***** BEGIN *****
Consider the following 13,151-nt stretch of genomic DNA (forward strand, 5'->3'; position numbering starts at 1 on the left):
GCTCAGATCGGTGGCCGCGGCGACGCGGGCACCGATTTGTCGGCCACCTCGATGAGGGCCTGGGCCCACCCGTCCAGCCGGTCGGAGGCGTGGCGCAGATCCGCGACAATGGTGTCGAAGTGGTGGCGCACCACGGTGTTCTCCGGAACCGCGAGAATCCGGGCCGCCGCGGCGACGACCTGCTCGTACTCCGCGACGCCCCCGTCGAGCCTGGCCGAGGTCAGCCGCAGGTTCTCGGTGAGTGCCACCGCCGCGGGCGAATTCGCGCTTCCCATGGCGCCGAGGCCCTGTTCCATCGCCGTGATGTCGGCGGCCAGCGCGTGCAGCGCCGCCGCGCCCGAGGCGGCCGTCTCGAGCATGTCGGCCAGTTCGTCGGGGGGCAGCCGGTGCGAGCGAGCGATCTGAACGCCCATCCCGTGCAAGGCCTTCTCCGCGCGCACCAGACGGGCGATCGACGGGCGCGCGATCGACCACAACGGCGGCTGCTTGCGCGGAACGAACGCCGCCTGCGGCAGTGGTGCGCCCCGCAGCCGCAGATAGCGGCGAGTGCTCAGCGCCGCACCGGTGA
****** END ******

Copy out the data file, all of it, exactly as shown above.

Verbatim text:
Consider the following 13,151-nt stretch of genomic DNA (forward strand, 5'->3'; position numbering starts at 1 on the left):
GCTCAGATCGGTGGCCGCGGCGACGCGGGCACCGATTTGTCGGCCACCTCGATGAGGGCCTGGGCCCACCCGTCCAGCCGGTCGGAGGCGTGGCGCAGATCCGCGACAATGGTGTCGAAGTGGTGGCGCACCACGGTGTTCTCCGGAACCGCGAGAATCCGGGCCGCCGCGGCGACGACCTGCTCGTACTCCGCGACGCCCCCGTCGAGCCTGGCCGAGGTCAGCCGCAGGTTCTCGGTGAGTGCCACCGCCGCGGGCGAATTCGCGCTTCCCATGGCGCCGAGGCCCTGTTCCATCGCCGTGATGTCGGCGGCCAGCGCGTGCAGCGCCGCCGCGCCCGAGGCGGCCGTCTCGAGCATGTCGGCCAGTTCGTCGGGGGGCAGCCGGTGCGAGCGAGCGATCTGAACGCCCATCCCGTGCAAGGCCTTCTCCGCGCGCACCAGACGGGCGATCGACGGGCGCGCGATCGACCACAACGGCGGCTGCTTGCGCGGAACGAACGCCGCCTGCGGCAGTGGTGCGCCCCGCAGCCGCAGATAGCGGCGAGTGCTCAGCGCCGCACCGGTGA